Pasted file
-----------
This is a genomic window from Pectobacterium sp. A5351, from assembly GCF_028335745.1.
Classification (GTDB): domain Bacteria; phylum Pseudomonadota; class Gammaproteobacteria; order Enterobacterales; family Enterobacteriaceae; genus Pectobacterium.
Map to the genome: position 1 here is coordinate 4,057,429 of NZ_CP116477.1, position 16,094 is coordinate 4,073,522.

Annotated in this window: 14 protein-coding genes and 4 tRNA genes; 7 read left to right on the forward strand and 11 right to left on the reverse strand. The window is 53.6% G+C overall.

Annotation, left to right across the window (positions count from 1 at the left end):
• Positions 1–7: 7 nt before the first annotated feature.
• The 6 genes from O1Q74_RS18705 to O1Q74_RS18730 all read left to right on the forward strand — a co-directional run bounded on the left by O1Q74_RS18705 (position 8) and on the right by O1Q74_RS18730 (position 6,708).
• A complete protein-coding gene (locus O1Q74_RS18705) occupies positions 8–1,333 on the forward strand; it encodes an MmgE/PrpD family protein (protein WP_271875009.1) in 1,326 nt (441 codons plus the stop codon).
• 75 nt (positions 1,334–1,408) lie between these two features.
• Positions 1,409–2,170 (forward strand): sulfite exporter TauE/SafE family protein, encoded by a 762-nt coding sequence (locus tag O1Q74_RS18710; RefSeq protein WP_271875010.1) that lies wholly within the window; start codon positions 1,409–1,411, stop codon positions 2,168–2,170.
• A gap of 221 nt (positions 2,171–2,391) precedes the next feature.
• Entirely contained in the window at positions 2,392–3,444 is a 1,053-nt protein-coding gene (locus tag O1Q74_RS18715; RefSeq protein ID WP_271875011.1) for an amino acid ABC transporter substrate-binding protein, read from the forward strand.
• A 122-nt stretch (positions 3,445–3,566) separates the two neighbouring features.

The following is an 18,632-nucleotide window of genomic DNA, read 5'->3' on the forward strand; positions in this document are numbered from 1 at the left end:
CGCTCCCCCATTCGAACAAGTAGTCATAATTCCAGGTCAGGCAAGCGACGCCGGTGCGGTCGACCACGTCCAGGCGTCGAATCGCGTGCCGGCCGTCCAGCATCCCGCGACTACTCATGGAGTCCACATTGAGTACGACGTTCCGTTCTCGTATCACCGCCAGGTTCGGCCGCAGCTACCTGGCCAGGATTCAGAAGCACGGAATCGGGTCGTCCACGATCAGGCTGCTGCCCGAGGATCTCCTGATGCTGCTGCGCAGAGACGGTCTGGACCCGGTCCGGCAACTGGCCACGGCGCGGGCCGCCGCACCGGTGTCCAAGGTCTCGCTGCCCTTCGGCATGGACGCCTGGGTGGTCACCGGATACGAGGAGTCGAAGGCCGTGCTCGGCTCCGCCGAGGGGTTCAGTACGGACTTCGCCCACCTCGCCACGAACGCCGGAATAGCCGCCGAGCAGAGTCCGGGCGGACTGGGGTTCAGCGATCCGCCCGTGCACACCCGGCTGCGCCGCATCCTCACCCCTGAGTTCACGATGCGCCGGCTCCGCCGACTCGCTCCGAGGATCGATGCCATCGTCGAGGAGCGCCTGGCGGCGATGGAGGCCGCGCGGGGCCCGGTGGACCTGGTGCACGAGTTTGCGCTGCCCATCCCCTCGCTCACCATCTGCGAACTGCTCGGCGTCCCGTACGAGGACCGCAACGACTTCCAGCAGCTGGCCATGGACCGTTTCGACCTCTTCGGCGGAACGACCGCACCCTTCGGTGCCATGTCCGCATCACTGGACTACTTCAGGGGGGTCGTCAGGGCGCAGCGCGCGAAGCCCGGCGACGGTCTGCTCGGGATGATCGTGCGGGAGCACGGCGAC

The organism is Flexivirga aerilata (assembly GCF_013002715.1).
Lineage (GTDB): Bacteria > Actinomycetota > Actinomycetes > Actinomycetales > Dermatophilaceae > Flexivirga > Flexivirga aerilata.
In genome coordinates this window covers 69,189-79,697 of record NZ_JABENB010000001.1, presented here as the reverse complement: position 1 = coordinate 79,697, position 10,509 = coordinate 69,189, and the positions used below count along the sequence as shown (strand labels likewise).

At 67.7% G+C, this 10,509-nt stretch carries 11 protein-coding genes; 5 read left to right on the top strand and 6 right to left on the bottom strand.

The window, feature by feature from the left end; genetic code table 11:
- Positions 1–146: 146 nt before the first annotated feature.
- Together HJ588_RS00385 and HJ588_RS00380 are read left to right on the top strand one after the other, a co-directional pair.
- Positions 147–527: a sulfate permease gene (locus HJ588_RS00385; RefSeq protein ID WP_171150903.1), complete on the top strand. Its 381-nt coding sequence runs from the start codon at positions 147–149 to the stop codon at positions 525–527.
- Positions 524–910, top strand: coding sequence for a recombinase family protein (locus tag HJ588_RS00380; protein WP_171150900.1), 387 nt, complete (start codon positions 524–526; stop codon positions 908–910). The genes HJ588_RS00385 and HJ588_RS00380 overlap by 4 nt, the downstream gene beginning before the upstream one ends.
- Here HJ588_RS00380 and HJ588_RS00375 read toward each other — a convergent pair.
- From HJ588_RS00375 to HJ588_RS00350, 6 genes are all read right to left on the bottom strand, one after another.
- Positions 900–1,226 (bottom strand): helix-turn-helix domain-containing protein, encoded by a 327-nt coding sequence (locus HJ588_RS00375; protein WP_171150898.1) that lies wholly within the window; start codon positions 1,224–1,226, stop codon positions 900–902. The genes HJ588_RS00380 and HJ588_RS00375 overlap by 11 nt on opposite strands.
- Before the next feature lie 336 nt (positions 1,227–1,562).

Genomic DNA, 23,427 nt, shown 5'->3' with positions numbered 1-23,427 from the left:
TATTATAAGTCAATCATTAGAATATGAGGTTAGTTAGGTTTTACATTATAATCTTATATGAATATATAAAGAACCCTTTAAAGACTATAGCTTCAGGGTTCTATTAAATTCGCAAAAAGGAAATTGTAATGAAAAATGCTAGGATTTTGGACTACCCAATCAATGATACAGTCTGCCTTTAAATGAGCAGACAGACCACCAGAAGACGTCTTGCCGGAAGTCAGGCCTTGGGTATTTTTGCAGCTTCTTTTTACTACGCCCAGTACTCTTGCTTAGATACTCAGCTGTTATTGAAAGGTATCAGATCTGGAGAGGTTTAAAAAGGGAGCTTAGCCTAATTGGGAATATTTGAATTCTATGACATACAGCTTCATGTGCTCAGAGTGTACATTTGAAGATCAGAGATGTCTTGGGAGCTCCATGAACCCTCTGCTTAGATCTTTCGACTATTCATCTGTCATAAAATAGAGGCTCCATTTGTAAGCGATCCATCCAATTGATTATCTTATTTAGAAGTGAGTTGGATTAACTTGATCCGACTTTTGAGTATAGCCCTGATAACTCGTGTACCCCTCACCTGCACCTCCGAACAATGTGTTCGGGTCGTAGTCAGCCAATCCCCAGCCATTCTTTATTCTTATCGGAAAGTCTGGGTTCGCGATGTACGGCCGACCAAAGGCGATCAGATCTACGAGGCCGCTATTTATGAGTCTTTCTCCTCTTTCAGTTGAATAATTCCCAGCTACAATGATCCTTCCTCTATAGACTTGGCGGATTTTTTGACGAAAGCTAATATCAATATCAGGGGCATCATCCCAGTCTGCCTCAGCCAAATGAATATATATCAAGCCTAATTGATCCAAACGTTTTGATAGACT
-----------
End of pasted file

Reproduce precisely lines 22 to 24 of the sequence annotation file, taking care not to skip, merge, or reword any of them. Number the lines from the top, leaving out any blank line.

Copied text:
- Together HJ588_RS00385 and HJ588_RS00380 are read left to right on the top strand one after the other, a co-directional pair.
- Positions 147–527: a sulfate permease gene (locus HJ588_RS00385; RefSeq protein ID WP_171150903.1), complete on the top strand. Its 381-nt coding sequence runs from the start codon at positions 147–149 to the stop codon at positions 525–527.
- Positions 524–910, top strand: coding sequence for a recombinase family protein (locus tag HJ588_RS00380; protein WP_171150900.1), 387 nt, complete (start codon positions 524–526; stop codon positions 908–910). The genes HJ588_RS00385 and HJ588_RS00380 overlap by 4 nt, the downstream gene beginning before the upstream one ends.